TIME NBA

Donald Sterling Withdraws Lawsuit Against the NBA

The NBA banned Los Angeles Clippers owner Donald Sterling for life for "deeply offensive and harmful" racist comments that sparked a national firestorm. NBA Commissioner Adam Silver fined him a maximum $2.5 million dollars and called on other owners to force him to sell his team
The NBA banned Los Angeles Clippers owner Donald Sterling for life for "deeply offensive and harmful" racist comments that sparked a national firestorm. NBA Commissioner Adam Silver fined him a maximum $2.5 million dollars and called on other owners to force him to sell his team ROBYN BECK—AFP/Getty Images

Sterling will no longer pursue his case against NBA commissioner Adam Silver and Sterling's wife Shelly, which accused both parties of fraud and of inflicting "severe emotional damage"

Former Los Angeles Clippers owner Donald Sterling has dropped one of his two lawsuits against the NBA, according to the Los Angeles Times‘ Nathan Fenno.

Sterling will no longer pursue his case against NBA commissioner Adam Silver and Sterling’s wife Shelly, which accused both parties of fraud and of inflicting “severe emotional damage” during his forced sale of the team earlier this year. The move frees up Sterling to pursue his other suit against the NBA, an antitrust suit that seeks more than $1 billion in damages.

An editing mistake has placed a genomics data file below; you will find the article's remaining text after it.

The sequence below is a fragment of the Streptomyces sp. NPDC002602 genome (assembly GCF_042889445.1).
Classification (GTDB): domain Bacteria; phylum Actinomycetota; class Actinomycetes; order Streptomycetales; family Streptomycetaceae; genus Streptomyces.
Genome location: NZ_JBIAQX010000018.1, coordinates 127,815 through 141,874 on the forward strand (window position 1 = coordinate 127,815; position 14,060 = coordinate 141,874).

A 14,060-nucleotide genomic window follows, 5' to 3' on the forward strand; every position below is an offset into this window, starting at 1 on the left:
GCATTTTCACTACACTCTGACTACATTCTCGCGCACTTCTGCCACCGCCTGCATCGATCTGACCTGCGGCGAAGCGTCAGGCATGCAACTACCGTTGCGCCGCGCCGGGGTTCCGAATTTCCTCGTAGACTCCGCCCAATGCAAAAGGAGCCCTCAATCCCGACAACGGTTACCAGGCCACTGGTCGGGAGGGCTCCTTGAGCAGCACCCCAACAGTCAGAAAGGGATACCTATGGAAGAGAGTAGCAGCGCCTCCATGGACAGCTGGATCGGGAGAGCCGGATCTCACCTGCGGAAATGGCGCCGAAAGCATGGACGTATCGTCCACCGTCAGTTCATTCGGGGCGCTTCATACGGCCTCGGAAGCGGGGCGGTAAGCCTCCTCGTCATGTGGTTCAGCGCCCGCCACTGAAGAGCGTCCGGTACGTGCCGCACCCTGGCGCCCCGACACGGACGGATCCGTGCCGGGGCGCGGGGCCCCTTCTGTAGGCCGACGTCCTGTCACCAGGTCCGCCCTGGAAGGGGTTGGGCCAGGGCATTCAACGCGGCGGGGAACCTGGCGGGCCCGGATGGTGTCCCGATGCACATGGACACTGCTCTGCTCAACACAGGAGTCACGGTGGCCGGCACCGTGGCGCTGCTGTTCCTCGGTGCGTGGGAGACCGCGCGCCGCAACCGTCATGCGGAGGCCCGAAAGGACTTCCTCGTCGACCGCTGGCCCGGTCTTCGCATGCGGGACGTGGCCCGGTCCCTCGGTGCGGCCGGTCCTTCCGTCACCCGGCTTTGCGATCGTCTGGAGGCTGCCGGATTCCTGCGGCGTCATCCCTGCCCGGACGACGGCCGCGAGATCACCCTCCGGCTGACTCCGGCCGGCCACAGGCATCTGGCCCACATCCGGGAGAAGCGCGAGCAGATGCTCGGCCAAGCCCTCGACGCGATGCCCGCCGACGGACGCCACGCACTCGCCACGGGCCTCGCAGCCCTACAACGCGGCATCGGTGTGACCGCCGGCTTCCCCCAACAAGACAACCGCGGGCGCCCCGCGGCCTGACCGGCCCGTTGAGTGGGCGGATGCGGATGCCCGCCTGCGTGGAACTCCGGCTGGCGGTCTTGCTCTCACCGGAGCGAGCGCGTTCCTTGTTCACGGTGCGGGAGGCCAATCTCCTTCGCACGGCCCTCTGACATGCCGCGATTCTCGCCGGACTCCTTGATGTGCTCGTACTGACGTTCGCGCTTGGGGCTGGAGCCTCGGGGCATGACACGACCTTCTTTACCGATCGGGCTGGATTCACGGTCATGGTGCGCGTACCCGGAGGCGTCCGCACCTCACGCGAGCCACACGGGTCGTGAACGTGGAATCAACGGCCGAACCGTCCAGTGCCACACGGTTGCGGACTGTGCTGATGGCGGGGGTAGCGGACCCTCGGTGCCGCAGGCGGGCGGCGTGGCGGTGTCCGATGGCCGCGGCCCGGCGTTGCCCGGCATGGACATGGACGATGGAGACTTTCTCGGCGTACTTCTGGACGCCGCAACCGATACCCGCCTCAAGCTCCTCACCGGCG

MORE: NBA Atlantic Division Preview: Can the Raptors repeat as division champs?

“We believe that we can more efficiently address all the issues in our pending federal action,” Sterling’s attorney Bobby Samini told the Times Monday.

The news comes on the same day that a judge threw out the defamation lawsuit of Sterling’s mistress V. Stiviano against Shelly Sterling. Judge Richard Fruin said Stiviano could produce no evidence Shelly Sterling defamed her. Shelly Sterling called Los Angeles Police to Donald’s home earlier this month, indicating there had been a break-in at the home. Responding officers found no evidence of a break-in, however, and instead found Donald Sterling entertaining Stiviano.

This article originally appeared on SI.com

TIME NBA

A Microsoft Guy Bought the Clippers So Now iPads Will ‘Probably’ Be Banned

Los Angeles Clippers Fan Festival
The new owner of the Los Angeles Clippers, Steve Ballmer, addresses the media after being introduced for the first time during the Los Angeles Clippers Fan Festival on August 18, 2014, in Los Angeles Jeff Gross—Getty Images

Expect to see some Surface tablets on the team bench instead

One of Steve Ballmer’s first acts as owner of the Los Angeles Clippers might be to do away with the team’s iPads.

In an interview with Reuters on his plans for the NBA franchise he bought for $2 billion a few months ago, the former Microsoft CEO revealed that the fate of all the Apple devices used by the team’s staff was one of the first things head coach Doc Rivers brought up.

“It’s one of the first things he said to me: ‘We are probably going to get rid of these iPads, aren’t we?’ And I said, ‘Yeah, we probably are.’ But I promised we would do it during the off-season,” Ballmer said.